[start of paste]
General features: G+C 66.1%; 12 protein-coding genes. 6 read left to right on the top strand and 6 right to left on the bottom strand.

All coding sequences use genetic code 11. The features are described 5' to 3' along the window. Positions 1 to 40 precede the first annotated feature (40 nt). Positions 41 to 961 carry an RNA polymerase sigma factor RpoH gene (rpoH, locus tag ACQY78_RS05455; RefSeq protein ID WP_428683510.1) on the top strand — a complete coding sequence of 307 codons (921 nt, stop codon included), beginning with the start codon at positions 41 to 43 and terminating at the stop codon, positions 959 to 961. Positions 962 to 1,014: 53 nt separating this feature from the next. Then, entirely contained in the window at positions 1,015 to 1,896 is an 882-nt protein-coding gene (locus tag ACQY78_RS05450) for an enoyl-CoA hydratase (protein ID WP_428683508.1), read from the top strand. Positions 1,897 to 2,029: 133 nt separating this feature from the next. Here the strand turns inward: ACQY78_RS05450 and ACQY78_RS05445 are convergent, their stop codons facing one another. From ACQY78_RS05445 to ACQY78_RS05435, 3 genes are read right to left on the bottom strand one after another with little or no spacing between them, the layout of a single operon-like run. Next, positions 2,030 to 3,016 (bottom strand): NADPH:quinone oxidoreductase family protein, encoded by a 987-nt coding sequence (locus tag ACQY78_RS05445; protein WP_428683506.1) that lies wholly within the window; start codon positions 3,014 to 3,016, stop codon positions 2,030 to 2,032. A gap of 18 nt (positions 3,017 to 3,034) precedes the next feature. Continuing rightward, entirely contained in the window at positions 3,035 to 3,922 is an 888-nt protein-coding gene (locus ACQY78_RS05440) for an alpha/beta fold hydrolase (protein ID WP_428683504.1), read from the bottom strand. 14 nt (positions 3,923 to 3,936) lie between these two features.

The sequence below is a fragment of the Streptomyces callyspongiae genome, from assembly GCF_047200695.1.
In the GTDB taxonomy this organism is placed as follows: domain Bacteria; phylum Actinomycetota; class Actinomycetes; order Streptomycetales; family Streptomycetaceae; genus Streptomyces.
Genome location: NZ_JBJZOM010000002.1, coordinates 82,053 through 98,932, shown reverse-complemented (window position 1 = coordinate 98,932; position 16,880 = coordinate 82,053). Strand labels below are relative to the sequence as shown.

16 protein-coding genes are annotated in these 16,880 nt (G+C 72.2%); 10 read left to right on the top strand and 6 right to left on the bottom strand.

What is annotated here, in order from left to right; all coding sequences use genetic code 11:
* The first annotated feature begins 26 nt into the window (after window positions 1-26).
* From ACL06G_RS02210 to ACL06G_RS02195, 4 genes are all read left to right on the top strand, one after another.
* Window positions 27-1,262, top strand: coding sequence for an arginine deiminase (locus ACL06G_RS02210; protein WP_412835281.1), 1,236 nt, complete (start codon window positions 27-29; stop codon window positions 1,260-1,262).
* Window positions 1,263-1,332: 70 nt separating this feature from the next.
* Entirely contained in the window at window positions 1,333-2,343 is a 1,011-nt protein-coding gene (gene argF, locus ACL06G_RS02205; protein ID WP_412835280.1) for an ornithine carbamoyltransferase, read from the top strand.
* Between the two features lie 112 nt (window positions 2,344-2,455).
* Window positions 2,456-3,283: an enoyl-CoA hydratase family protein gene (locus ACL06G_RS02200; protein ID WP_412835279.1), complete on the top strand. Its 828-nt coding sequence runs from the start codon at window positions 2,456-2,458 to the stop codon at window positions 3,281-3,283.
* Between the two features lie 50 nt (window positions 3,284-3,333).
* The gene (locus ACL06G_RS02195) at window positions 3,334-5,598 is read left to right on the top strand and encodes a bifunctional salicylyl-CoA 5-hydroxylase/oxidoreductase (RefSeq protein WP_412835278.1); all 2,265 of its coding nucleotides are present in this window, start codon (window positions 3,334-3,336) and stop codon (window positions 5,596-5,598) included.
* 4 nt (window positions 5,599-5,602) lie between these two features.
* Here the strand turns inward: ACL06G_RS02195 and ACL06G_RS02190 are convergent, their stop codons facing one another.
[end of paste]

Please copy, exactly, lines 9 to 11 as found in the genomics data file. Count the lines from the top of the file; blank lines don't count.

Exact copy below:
* From ACL06G_RS02210 to ACL06G_RS02195, 4 genes are all read left to right on the top strand, one after another.
* Window positions 27-1,262, top strand: coding sequence for an arginine deiminase (locus ACL06G_RS02210; protein WP_412835281.1), 1,236 nt, complete (start codon window positions 27-29; stop codon window positions 1,260-1,262).
* Window positions 1,263-1,332: 70 nt separating this feature from the next.